Life Before Technology – How Did Agents Survive?

real estate, tips for real estate agents  /   /  By Tracy

Technology has played an important role in real estate, more so than in many other industries. With transactions ranging into the millions, and potential commissions sometimes being just as high, agents have been chomping at the bit to find new and innovative ways to streamline their business.

Believe it or not, it wasn’t that long ago when real estate agents were selling with a Coke and a smile, heavily reliant on sales ability, charm, and charisma to make deals happen. Older readers might remember these days, but younger agents have not had to deal with doing business in such an archaic manner. My, have times changed. When it comes to technology and doing business in real estate, there have been hundreds of technological advancements that have served two very important purposes- to make agents more money, and to reduce their workload.

Agent is using real estate chatbot to get more qualified leads.

Advancements in real-estate related technology have done exactly that. If we want to go back to the olden days, the introduction of fax machines actually made life much easier for agents working in the 70’s and 80’s. Prior to fax technology becoming commonplace in office settings, agents needed to physically drive around with printed out contracts, sit down with the buyers and sellers, and make sure things were signed correctly. Forgot a page? Well, it looks like someone is driving back to the office. Once fax technology was brought to the real estate business, it eliminated such headaches by giving agents the ability to electronically transmit documents back and forth, saving them valuable time and energy. While fax technology isn’t used nearly as much as it was 10 or 20 years ago (if at all), it is undeniable that it made doing business much easier for both agents and their clients.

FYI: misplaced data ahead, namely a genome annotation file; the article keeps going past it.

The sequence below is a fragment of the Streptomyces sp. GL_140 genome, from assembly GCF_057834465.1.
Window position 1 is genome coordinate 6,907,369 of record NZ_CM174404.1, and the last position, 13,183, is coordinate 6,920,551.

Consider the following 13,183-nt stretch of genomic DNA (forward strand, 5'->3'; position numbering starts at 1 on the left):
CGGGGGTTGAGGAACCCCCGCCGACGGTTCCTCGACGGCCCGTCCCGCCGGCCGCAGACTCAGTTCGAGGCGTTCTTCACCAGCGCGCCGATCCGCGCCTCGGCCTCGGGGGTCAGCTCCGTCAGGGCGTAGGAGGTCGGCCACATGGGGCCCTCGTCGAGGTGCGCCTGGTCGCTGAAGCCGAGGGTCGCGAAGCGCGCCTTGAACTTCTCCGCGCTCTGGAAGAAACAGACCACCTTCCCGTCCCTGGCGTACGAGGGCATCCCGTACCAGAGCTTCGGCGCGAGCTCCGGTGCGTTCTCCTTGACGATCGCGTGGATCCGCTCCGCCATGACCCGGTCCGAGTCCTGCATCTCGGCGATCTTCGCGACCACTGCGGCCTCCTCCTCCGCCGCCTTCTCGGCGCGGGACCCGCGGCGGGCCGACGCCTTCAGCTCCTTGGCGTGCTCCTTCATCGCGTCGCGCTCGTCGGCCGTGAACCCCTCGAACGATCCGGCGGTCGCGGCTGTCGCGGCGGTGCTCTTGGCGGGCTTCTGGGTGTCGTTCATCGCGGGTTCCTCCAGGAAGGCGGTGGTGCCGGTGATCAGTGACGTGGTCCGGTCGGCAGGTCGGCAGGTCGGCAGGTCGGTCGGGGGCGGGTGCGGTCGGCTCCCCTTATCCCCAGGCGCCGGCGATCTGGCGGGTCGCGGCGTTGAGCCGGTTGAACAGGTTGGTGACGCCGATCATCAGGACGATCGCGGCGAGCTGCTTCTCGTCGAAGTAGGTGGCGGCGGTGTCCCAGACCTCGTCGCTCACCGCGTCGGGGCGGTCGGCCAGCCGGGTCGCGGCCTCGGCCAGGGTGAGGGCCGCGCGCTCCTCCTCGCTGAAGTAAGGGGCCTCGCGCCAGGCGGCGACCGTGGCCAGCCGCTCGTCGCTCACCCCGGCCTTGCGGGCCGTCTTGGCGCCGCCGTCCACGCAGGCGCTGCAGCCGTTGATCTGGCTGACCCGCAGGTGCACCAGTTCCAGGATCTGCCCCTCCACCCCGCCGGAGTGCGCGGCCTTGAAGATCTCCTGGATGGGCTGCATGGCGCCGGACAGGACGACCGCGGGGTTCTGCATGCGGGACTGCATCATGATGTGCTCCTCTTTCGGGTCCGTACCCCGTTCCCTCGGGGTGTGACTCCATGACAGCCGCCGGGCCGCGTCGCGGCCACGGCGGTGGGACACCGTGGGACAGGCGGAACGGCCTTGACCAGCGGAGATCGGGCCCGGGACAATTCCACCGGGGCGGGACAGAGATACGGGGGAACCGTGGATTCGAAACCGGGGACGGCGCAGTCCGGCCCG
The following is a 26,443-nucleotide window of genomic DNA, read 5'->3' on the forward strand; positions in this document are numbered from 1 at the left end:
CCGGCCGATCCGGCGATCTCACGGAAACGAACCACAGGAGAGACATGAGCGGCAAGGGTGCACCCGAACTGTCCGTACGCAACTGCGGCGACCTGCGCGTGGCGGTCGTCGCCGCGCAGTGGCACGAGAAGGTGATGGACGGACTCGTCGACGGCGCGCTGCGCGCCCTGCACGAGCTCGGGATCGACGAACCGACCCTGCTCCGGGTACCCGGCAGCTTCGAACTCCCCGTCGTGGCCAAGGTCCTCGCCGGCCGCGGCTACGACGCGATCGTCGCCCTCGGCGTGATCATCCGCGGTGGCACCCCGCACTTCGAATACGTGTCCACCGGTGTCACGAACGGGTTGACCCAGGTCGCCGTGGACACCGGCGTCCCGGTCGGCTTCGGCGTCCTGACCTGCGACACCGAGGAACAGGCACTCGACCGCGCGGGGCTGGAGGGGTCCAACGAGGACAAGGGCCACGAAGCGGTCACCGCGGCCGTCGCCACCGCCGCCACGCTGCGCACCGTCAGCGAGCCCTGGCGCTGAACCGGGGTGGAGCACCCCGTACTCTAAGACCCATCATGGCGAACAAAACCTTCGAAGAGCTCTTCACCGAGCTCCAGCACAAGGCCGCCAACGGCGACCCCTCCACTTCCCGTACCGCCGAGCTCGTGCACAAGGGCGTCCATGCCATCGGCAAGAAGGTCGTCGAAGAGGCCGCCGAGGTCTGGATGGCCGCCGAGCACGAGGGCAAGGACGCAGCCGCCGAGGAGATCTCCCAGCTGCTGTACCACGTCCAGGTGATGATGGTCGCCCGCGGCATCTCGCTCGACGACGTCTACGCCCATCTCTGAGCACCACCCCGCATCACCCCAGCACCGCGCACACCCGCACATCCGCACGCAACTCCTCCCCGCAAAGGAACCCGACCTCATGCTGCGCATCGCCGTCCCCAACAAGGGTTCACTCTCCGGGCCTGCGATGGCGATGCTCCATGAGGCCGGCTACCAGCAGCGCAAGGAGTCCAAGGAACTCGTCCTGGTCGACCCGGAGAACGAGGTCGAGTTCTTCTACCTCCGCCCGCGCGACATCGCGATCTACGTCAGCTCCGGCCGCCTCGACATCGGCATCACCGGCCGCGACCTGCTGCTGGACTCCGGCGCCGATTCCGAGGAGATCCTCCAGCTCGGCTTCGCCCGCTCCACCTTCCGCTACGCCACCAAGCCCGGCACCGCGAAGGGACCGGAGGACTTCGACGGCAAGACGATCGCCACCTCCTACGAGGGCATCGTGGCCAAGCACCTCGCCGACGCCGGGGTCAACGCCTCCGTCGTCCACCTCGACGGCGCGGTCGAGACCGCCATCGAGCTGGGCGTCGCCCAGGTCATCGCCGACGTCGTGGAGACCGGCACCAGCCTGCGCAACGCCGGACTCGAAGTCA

A more modern technology that has helped thousands of agents transact in a more efficient manner is the introduction of websites that track inventory across the country. Sites like Zillow and Trulia have made home-shopping a breeze. For a potential buyer, they can look at properties in any neighborhood, in any price range, in any state or region of the country with just a few clicks. Furthermore, they can choose specific needs such as amount of bedrooms and bathrooms, square footage, proximity to schools, and much more. These sites allow such fine-tuning to their searches that they truly allow buyers to narrow down their search in just minutes. Once a buyer goes through the search results, they can easily select one (or several) of their favorite properties, and with just a few more clicks can have a message sent to the listing agent, requesting that they contact them. Not only does this process give home-buyers the biggest selection possible, it allows them to narrow down the results based on their needs and save valuable time. On the agent side, it benefits them greatly since once a buyer reaches out to them, odds are they are very interested in the property and will not need to look at many more before they make their purchase decision.

These are just two examples of technologies new and old that have forever changed the way that real estate agents and brokers do business, but really these are just the tip of the iceberg. It is an undisputed fact that technology has improved the real estate business, and it will surely continue to do so for years to come.

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